The company was making payments of interest regularly till April 2013, but all along, kept luring the investors to reinvest the principal upon maturity. Suddenly, repayments on maturity and payments of interest from the company ceased.
Complaints of bounced cheques and non-payments emerged as early as mid 2013. Initially, investors were sympathetic to the troubles of Indian Institute of Technology, IIM graduate, whom they saw as one of their own.
"Asset mismatches happen in the best of blue chips. We thought we should not put undue pressure on him," said an investor in his eighties.
This gave Subramanian enough time to file a scheme of arrangement for restructuring of the debentures in September 2013.
The first complaint with EoW was registered a month later in October 2013. In early November, Business Standard had reported the payment problems faced by Viswapriya and how it proposes a 33-month deferred payment plan in three instalments.
In his response to Business Standard then, Subramanian had said the issuance of debentures was Rs 125 crore (Rs 1.25 billion).
"In view of present mismatched cash flows, a rescheduling of the interest and principal payments due on the debentures, without any haircut for investors and with commercial interest for delayed payments as well, has been sought through the high court according to Section 391 of the Companies Act, 1956... The company has receivables both from lending and from participation in property transactions. Less than one per cent of the debenture holders had made complaints to the police in respect of delayed payments. When coercive action was sought to be taken by the EoW in violation of the order of the high court, the same was dropped under intervention of the high court. The rescheduling is akin to debt-restructuring by banks, and as such, is only to overcome the mismatch in cash flows. There is no plan to raise any money except some small infusion of capital... as the cash flows of the company would meet the obligations under the scheme..." he had said in an email response in 2013.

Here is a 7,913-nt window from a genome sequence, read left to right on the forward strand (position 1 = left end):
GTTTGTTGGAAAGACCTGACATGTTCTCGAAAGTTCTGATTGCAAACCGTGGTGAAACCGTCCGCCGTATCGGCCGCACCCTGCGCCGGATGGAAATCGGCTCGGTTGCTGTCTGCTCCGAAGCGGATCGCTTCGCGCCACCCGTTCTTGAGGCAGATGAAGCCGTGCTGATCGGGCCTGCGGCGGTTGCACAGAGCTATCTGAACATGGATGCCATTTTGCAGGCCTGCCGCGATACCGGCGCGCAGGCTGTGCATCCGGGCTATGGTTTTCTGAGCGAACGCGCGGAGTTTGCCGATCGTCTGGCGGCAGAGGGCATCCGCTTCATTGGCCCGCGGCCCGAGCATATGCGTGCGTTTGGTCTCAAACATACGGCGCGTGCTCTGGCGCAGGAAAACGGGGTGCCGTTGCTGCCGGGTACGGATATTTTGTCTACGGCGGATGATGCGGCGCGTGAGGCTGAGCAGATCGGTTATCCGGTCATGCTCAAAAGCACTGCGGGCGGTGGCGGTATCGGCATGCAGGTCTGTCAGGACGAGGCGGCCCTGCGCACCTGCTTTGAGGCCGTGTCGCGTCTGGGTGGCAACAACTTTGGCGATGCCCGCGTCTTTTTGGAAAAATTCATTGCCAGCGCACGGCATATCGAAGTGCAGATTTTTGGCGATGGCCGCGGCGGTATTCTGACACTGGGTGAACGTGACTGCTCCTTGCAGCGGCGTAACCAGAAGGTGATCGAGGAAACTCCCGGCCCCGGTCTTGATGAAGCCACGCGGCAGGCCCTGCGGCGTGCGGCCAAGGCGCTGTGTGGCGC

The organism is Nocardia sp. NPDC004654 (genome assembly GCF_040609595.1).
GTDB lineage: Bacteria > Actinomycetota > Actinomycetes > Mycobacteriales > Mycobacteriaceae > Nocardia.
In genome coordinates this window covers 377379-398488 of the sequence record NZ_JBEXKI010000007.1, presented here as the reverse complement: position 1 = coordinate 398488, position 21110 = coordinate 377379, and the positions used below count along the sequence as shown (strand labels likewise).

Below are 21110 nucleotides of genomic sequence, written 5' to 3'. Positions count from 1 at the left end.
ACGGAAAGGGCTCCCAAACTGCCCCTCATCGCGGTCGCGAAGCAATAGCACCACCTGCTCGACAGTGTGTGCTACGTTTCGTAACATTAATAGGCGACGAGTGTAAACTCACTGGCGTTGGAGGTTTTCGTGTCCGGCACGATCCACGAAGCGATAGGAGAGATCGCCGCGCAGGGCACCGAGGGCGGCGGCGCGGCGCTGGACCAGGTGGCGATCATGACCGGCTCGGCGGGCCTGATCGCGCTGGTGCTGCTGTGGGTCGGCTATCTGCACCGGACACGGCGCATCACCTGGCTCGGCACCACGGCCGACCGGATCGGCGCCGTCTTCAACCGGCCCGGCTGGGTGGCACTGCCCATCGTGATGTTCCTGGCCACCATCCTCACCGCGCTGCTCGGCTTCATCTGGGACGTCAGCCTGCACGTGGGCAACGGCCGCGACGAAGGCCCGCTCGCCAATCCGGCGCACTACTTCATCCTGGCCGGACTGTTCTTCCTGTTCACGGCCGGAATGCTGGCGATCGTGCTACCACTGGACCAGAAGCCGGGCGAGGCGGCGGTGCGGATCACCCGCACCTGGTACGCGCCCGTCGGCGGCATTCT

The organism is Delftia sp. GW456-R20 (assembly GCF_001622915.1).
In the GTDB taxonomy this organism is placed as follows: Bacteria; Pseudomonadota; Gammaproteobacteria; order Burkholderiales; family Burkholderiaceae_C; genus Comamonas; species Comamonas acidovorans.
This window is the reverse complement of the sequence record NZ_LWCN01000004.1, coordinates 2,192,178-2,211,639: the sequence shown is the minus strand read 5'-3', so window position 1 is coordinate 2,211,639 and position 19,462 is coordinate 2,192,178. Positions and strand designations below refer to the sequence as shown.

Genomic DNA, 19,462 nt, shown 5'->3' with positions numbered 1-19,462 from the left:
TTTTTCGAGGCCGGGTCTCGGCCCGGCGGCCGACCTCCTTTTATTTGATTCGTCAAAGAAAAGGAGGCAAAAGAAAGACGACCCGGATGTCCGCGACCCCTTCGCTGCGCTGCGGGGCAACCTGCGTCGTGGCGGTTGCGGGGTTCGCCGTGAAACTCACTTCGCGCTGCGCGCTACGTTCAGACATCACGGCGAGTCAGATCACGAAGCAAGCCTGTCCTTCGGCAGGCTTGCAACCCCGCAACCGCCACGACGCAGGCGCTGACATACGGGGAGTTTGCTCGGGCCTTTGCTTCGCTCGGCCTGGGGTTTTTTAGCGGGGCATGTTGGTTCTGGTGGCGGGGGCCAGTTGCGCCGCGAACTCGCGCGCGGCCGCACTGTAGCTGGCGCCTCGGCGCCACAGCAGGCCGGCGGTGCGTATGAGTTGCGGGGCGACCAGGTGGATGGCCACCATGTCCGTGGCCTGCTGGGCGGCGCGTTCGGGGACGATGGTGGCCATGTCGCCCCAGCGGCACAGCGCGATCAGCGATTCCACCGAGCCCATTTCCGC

However, over the next two years, not much cash flowed. Only Rs 50 lakh came under the scheme, the court observed. Instead, investigators had to deal with a steady flow of stay orders.
In its Friday order, the Madras High Court observed how Subramanian managed to be under some protective order or the other for nearly two years.
"The above sequence of events indicates that from 21.10.2013 - the date on which a first information report was registered against the petitioner and others, the petitioner was in enjoyment of one protective order or the other, either in the form of stay of all further proceedings in the criminal complaint or in the form of protection from arrest. Both types of protective orders eventually disappeared on 6.8.2015, paving way for police to step up investigation."
R Shankar, secretary, VIWA said: "The arrest is a major development. It is the result of excellent legal advice we got. The police have got a lot of papers. But several loose ends need to be tied up. We hope they are able to find the clues from the kingpin."
10 THINGS THE COURT ASKED SUBRAMANIAN
- The total number of companies promoted by him
- The details of all the schemes floated in all companies
- The details of the assets of all the companies
- The details as to how he proposes to satisfy the scheme of arrangement
- The details of persons, who are covered by the scheme
- The details of persons/ depositors, not covered by the scheme
- The list of receivables and the steps taken for recovery
- Details of IT returns
- Details of returns filed with Registrar of Companies
- The list of bank accounts held by all the companies and directors
Source: Madras High Court order in September